Fiverr Forum

The 3 Tips you MUST Know to Spot and Avoid Bad Buyers


#1

It can be tough being a Seller here on Fiverr!



When you’re a new Seller here, every single potential Buyer is SO important to us – not because of the revenue (because, let’s face it – earnings aren’t much at all in the beginning) but because of the rating power they yield.



Which is why dealing with what I’ll call “Bad Buyers” can be especially stressful. They may be critical of everything you do (even when it’s exactly what they have requested), they may demand free work, they may receive your delivered work and then demand a refund … and all the while they have the upper hand, with the ability to leave a negative review.



If you find yourself dealing with someone like this who has already placed an order, I’m happy to share my thoughts and advice, but that’s the topic for another post. Here, I want to share with you how to avoid dealing with these people to begin with!



I’ve put together a series of three “red flags” to watch out for. Pay careful heed and hopefully you can save yourself a few headaches!


  1. In his/her first message to you, the potential Buyer is already addressing you like a servant.

    This person may use phrases like: “you have to do ___,” “you must do ____,” “I expect ___ or else…,” etc. These are all signs that this person will not respect you (at best) and may even demand more and more services as you progress with the order. Which brings me to number 2…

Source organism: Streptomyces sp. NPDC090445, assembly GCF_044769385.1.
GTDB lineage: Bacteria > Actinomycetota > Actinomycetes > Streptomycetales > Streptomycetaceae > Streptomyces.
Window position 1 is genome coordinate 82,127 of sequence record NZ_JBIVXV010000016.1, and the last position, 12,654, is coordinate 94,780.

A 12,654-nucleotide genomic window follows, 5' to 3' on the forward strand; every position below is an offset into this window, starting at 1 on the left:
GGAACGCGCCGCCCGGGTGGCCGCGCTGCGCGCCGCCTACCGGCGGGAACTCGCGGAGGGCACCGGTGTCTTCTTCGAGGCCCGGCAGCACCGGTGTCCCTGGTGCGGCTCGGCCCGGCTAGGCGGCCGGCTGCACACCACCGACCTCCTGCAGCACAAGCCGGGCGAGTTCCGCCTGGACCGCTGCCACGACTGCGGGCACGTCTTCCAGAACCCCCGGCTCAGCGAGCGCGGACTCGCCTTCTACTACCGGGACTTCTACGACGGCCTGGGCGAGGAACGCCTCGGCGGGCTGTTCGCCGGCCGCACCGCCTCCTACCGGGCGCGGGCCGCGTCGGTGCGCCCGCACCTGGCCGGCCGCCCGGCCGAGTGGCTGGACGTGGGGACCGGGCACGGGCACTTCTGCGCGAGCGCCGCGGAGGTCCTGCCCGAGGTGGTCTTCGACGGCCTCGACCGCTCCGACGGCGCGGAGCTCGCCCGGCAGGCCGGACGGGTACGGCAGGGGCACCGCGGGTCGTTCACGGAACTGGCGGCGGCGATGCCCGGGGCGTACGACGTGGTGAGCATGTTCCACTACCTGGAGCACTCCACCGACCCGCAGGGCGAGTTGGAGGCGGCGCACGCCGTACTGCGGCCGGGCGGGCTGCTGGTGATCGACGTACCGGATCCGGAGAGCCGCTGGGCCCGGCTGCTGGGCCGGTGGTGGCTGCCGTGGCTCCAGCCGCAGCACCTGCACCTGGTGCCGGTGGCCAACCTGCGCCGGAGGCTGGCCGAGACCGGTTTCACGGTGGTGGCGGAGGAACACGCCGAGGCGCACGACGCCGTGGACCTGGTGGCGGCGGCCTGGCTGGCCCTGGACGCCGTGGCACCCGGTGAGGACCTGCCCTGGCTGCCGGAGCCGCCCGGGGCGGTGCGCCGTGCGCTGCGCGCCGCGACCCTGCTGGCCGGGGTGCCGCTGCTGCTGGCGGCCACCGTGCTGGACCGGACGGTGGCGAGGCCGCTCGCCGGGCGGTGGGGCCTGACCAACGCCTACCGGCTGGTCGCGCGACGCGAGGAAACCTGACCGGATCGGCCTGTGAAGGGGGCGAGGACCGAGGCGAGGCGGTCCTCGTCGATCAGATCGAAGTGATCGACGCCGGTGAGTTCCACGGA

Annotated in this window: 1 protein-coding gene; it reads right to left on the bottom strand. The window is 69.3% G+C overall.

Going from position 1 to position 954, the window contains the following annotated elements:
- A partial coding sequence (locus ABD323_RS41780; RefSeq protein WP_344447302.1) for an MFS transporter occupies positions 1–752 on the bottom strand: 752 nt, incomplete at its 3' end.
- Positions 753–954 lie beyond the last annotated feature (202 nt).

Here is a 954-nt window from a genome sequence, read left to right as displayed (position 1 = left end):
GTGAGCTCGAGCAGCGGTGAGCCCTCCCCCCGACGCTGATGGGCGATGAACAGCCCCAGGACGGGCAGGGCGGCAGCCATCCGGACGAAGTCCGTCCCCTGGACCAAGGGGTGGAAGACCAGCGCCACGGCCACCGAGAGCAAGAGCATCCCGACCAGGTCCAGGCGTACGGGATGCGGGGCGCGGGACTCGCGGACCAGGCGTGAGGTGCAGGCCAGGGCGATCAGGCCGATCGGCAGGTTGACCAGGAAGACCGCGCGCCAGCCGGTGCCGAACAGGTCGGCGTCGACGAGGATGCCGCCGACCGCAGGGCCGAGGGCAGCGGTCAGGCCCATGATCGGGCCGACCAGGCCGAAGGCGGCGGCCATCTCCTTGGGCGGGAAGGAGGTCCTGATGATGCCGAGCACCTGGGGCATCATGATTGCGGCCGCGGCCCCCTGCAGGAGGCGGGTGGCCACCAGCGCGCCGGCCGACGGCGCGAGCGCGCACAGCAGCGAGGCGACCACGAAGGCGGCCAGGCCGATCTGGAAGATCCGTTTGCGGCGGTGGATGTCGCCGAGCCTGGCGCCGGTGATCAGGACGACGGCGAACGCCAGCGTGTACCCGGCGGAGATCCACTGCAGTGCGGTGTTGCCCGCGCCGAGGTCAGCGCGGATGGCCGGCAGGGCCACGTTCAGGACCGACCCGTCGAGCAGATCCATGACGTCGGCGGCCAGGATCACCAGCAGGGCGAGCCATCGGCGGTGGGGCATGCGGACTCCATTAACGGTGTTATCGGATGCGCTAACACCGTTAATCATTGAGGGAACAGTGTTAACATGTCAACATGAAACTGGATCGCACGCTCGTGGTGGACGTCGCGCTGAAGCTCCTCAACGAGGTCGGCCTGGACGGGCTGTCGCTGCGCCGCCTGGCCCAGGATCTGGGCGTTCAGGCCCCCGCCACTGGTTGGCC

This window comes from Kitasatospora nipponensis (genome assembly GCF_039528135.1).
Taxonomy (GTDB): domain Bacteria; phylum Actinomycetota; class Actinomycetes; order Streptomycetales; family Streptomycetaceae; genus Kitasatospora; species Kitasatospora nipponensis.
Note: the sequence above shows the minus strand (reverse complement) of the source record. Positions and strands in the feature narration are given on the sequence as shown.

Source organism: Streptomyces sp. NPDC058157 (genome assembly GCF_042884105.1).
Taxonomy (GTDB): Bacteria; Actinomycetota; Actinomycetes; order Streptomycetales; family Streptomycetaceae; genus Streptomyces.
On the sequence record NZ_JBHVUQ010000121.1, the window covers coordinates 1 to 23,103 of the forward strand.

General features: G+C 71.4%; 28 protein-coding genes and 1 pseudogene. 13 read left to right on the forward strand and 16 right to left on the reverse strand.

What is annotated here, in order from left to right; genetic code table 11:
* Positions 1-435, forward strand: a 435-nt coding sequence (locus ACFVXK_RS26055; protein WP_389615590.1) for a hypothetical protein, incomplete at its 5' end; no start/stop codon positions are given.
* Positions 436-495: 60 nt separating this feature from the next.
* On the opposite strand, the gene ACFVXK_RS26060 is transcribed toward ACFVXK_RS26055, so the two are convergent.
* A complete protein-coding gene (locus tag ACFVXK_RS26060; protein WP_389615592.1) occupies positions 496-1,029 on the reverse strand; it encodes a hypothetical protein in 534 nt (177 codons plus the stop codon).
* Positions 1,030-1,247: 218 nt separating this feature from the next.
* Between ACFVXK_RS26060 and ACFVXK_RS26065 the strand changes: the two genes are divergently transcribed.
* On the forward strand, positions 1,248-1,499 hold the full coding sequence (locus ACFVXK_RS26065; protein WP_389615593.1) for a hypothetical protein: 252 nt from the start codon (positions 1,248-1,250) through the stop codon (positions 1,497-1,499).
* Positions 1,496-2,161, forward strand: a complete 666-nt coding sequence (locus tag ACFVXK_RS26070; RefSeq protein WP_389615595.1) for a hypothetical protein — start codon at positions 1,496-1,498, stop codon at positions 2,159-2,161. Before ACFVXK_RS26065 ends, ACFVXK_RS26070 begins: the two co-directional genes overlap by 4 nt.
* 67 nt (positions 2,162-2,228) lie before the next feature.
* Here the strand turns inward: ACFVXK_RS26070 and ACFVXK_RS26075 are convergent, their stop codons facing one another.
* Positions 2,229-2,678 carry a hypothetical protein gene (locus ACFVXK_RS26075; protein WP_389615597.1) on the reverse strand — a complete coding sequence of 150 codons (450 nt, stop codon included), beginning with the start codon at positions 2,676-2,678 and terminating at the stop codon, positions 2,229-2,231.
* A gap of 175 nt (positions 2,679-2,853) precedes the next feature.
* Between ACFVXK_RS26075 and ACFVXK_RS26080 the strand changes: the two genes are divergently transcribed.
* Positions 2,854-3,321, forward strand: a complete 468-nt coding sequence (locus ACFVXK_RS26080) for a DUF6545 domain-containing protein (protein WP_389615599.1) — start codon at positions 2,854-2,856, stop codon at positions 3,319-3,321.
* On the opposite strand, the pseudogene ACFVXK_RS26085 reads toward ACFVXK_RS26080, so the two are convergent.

2. The potential Buyer demands free “extras.”

    You may have extras listed on your gig description that the buyer demands as part of the fixed package, or the potential Buyer may demand, up front, that you deliver services that aren’t even part of your gig. To be fair, Fiverr is a great environment for negotiations and striking a deal! But when someone is DEMANDING that you do something for a given price, it’s no longer a negotiation … and it’s no longer someone you should be considering doing business with. Speaking about negotiation…


  3. The potential Buyer who contacts you with a single sentence, asking “what’s your best offer for ____???”

    You know the type: there’s no “hello,” no polite introduction, etc. This type of Buyer is often just interested in getting the most possible for the least money. And as I’ve mentioned in #2., this isn’t a bad attitude from some perspectives, but when this is the ONLY thing the Buyer wants to discuss from the very beginning, it can be a bad sign.



    There are a handful more red flags, but I’ll leave it at this for now and open up the floor for anyone else who wants to share their own thoughts or experiences!